EVERYONE knows the drum fill from "In The Air Tonight" even non-musicians, THATS what makes it iconic.


When you think iconic you have to think about the non-drummers and non-musicians out there.
EVERYONE knows the drum fill from "In The Air Tonight" even non-musicians, THATS what makes it iconic.
That's exactly what I was going for with this thread. What's difficult (for me at least) is to step away from yourself and think about what non-drummers and non-musicians listen to in a song, and whether they'd even notice a drum groove that us drummers would consider obvious.

For 90's, another good one I just thought of is "My Name is Mud" by Primus.

Another question: why do you think it's so hard for us to come up with ones for the 00's? Is it because the most popular music is either programmed drums, or overproduced to the point of being rhythmically sterile? Is is just too soon for us to know what drumming will withstand the test of time?

Jeremy Bender

Platinum Member
Phil Spector's "Wall of Sound" produced an iconic drum part in the early sixties with the hit "Be My Baby" by the Ronettes. Boom, Boom-Boom, Crack!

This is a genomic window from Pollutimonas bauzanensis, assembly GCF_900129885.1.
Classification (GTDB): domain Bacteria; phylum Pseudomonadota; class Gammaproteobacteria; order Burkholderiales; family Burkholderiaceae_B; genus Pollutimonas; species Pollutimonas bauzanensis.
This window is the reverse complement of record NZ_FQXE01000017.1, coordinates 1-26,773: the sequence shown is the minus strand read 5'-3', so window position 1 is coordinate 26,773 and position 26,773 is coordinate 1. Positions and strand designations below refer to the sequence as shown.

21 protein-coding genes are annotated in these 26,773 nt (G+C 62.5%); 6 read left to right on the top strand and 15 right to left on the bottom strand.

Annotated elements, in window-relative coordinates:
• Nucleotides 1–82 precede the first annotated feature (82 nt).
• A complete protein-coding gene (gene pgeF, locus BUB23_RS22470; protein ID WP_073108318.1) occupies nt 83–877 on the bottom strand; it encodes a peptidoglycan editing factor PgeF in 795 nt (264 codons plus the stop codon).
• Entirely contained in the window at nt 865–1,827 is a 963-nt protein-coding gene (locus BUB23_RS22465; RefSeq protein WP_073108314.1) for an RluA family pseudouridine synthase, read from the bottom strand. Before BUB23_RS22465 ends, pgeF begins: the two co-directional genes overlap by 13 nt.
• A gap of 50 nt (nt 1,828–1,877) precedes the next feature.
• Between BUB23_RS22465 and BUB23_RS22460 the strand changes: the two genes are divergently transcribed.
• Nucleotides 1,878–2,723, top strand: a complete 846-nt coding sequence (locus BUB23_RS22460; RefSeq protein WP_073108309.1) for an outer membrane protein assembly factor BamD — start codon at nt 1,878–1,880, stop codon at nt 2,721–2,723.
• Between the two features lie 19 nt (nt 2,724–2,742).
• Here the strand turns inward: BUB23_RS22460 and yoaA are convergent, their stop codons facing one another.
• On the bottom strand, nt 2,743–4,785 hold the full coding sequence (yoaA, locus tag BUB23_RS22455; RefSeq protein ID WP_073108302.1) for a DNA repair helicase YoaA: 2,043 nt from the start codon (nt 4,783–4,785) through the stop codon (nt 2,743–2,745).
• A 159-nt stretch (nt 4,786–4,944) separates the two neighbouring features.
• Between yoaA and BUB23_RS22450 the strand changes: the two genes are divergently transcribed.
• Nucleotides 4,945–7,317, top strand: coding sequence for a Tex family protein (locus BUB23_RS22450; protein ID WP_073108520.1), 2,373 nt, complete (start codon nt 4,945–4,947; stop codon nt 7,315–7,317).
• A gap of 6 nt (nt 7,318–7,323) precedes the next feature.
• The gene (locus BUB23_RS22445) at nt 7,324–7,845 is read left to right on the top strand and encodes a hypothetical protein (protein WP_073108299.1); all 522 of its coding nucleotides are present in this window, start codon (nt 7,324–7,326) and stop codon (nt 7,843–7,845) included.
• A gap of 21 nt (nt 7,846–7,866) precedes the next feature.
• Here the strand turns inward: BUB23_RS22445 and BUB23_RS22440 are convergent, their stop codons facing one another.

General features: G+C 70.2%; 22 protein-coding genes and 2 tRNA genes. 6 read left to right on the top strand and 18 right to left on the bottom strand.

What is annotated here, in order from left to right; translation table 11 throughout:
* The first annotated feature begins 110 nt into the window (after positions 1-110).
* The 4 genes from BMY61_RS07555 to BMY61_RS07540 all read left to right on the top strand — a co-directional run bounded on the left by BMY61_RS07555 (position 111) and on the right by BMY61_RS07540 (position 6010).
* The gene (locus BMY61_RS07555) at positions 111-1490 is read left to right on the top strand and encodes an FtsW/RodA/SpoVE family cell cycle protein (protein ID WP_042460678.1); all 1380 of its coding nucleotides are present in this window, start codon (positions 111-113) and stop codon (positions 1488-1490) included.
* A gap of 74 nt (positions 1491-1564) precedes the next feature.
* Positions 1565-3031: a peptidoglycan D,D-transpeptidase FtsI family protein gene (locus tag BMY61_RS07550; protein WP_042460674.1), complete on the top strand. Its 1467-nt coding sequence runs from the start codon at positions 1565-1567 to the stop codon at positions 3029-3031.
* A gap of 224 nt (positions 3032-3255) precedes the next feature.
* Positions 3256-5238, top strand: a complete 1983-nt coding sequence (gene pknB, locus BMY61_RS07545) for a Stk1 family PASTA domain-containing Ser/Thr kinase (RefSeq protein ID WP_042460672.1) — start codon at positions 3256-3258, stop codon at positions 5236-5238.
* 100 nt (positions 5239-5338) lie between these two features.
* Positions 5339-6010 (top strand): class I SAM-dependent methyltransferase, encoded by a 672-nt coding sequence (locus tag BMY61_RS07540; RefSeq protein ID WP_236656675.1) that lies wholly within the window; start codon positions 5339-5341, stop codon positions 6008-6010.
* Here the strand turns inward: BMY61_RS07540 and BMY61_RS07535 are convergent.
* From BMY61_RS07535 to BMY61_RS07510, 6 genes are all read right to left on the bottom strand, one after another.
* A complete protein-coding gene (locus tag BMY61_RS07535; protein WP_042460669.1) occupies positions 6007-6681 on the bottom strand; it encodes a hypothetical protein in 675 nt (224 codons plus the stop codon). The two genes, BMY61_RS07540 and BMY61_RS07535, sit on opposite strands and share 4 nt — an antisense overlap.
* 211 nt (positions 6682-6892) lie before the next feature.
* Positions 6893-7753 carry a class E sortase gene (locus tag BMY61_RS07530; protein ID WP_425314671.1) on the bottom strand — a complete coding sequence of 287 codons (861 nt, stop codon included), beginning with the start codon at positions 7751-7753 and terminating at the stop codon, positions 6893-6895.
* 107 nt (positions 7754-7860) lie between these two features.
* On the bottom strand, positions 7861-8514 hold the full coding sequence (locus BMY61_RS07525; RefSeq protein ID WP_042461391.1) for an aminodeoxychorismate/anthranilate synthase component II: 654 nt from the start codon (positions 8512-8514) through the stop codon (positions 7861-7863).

Hissig Gompen

Senior Member
Some honorable mentions:
70's: Pink Floyd - Time
80's: GnR - Paradise City
90's: Pantera - Becoming (rivals One for coolest double bass lick ever imo)
00's: System of a down - Chop suey


Senior Member
60'sWipe Out - Surfaris - Ron Wilson

Toss up for 70's
Fifty Ways To Leave Your Lover - Paul Simon - Steve Gadd

We Will Rock You - Queen- Roger Taylor

Toss up for 80's
Paradise City - Guns-n-Roses - Steven Adler

Hot For Teacher - Van Halen - Alex Van Halen

90's - I'm stumped but here's a couple of candidate
Interstate Love Song - Stone Temple Pilots - Eric Kretz

Hard To Handle - Black Crowes - Steve Gorman ( I know this is a remake of the Otis Redding song, but the drums are a more focal in the BC's and drives the version.)

2000's -
I have to think about the 00's

I came up with these from two angles. One, they popped in my head when I think of how a song starts - drums. Two, at my gym, the music that is played depends on who is working behind the desk, so it is a mix throughout the day, everyday. These songs often get the people bouncing their heads and moving a little quicker.